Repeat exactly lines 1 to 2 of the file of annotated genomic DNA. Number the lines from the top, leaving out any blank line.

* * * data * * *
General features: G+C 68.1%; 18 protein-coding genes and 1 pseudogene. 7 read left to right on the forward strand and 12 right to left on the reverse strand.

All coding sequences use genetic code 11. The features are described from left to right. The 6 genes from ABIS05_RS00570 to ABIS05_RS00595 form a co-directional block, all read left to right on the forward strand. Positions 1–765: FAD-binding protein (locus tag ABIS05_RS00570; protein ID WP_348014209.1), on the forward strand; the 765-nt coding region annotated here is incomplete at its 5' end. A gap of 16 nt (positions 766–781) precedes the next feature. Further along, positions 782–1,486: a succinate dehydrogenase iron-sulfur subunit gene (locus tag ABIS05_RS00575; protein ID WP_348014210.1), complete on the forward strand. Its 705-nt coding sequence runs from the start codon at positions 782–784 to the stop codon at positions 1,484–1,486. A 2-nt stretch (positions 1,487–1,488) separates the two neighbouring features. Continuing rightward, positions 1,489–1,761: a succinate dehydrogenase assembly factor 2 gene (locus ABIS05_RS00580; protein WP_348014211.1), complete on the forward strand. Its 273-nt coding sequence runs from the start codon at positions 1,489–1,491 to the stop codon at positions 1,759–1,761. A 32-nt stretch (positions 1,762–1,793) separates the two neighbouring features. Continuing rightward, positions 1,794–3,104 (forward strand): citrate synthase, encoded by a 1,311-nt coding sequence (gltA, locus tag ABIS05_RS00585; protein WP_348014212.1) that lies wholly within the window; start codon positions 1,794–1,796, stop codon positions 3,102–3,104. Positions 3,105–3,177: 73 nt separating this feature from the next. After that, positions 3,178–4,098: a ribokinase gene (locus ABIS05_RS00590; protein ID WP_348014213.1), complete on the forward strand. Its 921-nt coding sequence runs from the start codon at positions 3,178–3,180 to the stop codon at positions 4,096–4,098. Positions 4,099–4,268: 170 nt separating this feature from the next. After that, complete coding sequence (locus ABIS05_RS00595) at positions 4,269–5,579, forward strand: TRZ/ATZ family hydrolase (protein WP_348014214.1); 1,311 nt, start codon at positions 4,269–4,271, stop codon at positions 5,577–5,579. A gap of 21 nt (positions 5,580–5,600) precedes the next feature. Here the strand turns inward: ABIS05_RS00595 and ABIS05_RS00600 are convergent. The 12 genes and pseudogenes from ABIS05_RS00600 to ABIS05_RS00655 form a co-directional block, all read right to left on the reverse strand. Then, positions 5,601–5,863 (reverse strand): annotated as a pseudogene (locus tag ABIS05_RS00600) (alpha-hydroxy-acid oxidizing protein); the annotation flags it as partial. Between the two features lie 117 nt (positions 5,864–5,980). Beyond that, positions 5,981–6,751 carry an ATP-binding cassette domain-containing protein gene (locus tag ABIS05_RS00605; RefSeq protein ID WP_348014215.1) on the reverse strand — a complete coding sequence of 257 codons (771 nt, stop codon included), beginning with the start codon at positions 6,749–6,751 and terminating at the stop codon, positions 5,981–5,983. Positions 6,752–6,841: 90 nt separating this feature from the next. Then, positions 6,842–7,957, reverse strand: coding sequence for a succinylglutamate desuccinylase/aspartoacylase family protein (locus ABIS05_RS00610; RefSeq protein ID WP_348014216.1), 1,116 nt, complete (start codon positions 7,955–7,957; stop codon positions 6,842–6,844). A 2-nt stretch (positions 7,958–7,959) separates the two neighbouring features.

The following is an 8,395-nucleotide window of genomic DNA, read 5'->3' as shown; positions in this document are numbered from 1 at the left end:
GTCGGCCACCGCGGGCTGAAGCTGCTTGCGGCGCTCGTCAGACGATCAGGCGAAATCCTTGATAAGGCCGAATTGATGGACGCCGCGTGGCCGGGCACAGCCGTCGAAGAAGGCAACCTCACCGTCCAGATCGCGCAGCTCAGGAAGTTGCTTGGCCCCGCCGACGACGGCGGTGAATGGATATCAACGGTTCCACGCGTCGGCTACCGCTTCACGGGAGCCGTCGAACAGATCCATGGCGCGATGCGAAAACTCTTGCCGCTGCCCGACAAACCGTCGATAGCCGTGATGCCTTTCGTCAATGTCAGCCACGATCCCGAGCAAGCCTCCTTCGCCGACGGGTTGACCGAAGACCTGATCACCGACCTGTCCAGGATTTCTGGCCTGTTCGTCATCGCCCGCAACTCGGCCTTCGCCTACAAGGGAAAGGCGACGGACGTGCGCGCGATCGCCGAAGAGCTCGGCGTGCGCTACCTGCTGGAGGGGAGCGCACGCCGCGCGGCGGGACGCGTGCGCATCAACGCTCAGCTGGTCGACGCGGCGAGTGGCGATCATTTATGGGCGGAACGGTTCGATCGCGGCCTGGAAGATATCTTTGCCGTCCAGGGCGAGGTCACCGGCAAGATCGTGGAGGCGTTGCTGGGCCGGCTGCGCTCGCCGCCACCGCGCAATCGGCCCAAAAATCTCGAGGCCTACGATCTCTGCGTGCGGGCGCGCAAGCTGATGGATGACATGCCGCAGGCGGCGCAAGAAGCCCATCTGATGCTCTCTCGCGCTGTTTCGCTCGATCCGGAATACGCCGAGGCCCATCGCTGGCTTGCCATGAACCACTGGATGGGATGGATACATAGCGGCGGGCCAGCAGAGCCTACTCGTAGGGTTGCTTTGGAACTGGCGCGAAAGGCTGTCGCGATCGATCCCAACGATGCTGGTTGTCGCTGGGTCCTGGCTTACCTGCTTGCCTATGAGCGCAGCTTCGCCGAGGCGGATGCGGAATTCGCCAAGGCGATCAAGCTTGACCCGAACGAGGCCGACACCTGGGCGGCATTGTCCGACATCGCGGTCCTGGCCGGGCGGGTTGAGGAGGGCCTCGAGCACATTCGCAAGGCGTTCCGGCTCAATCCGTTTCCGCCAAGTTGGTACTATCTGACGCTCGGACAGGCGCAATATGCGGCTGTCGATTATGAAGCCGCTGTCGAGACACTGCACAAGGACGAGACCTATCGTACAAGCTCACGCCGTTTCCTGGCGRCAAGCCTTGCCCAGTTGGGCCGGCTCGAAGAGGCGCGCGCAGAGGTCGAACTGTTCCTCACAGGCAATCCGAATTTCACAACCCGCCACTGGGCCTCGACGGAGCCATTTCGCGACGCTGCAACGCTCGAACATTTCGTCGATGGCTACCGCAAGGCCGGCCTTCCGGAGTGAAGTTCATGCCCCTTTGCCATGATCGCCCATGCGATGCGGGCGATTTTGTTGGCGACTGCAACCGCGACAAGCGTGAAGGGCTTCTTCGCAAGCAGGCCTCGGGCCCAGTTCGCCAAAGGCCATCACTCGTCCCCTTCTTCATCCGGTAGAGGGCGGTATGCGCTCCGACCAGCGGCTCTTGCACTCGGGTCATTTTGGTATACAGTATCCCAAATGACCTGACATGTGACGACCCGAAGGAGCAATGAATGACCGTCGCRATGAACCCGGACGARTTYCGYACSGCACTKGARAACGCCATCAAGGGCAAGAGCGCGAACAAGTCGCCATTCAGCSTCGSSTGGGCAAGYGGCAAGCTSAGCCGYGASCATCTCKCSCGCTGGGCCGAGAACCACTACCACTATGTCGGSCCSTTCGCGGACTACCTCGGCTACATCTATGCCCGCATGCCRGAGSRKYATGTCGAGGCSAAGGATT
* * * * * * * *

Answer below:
General features: G+C 68.1%; 18 protein-coding genes and 1 pseudogene. 7 read left to right on the forward strand and 12 right to left on the reverse strand.

All coding sequences use genetic code 11. The features are described from left to right. The 6 genes from ABIS05_RS00570 to ABIS05_RS00595 form a co-directional block, all read left to right on the forward strand. Positions 1–765: FAD-binding protein (locus tag ABIS05_RS00570; protein ID WP_348014209.1), on the forward strand; the 765-nt coding region annotated here is incomplete at its 5' end. A gap of 16 nt (positions 766–781) precedes the next feature. Further along, positions 782–1,486: a succinate dehydrogenase iron-sulfur subunit gene (locus tag ABIS05_RS00575; protein ID WP_348014210.1), complete on the forward strand. Its 705-nt coding sequence runs from the start codon at positions 782–784 to the stop codon at positions 1,484–1,486. A 2-nt stretch (positions 1,487–1,488) separates the two neighbouring features. Continuing rightward, positions 1,489–1,761: a succinate dehydrogenase assembly factor 2 gene (locus ABIS05_RS00580; protein WP_348014211.1), complete on the forward strand. Its 273-nt coding sequence runs from the start codon at positions 1,489–1,491 to the stop codon at positions 1,759–1,761. A 32-nt stretch (positions 1,762–1,793) separates the two neighbouring features. Continuing rightward, positions 1,794–3,104 (forward strand): citrate synthase, encoded by a 1,311-nt coding sequence (gltA, locus tag ABIS05_RS00585; protein WP_348014212.1) that lies wholly within the window; start codon positions 1,794–1,796, stop codon positions 3,102–3,104. Positions 3,105–3,177: 73 nt separating this feature from the next. After that, positions 3,178–4,098: a ribokinase gene (locus ABIS05_RS00590; protein ID WP_348014213.1), complete on the forward strand. Its 921-nt coding sequence runs from the start codon at positions 3,178–3,180 to the stop codon at positions 4,096–4,098. Positions 4,099–4,268: 170 nt separating this feature from the next. After that, complete coding sequence (locus ABIS05_RS00595) at positions 4,269–5,579, forward strand: TRZ/ATZ family hydrolase (protein WP_348014214.1); 1,311 nt, start codon at positions 4,269–4,271, stop codon at positions 5,577–5,579. A gap of 21 nt (positions 5,580–5,600) precedes the next feature. Here the strand turns inward: ABIS05_RS00595 and ABIS05_RS00600 are convergent. The 12 genes and pseudogenes from ABIS05_RS00600 to ABIS05_RS00655 form a co-directional block, all read right to left on the reverse strand. Then, positions 5,601–5,863 (reverse strand): annotated as a pseudogene (locus tag ABIS05_RS00600) (alpha-hydroxy-acid oxidizing protein); the annotation flags it as partial. Between the two features lie 117 nt (positions 5,864–5,980). Beyond that, positions 5,981–6,751 carry an ATP-binding cassette domain-containing protein gene (locus tag ABIS05_RS00605; RefSeq protein ID WP_348014215.1) on the reverse strand — a complete coding sequence of 257 codons (771 nt, stop codon included), beginning with the start codon at positions 6,749–6,751 and terminating at the stop codon, positions 5,981–5,983. Positions 6,752–6,841: 90 nt separating this feature from the next. Then, positions 6,842–7,957, reverse strand: coding sequence for a succinylglutamate desuccinylase/aspartoacylase family protein (locus ABIS05_RS00610; RefSeq protein ID WP_348014216.1), 1,116 nt, complete (start codon positions 7,955–7,957; stop codon positions 6,842–6,844). A 2-nt stretch (positions 7,958–7,959) separates the two neighbouring features.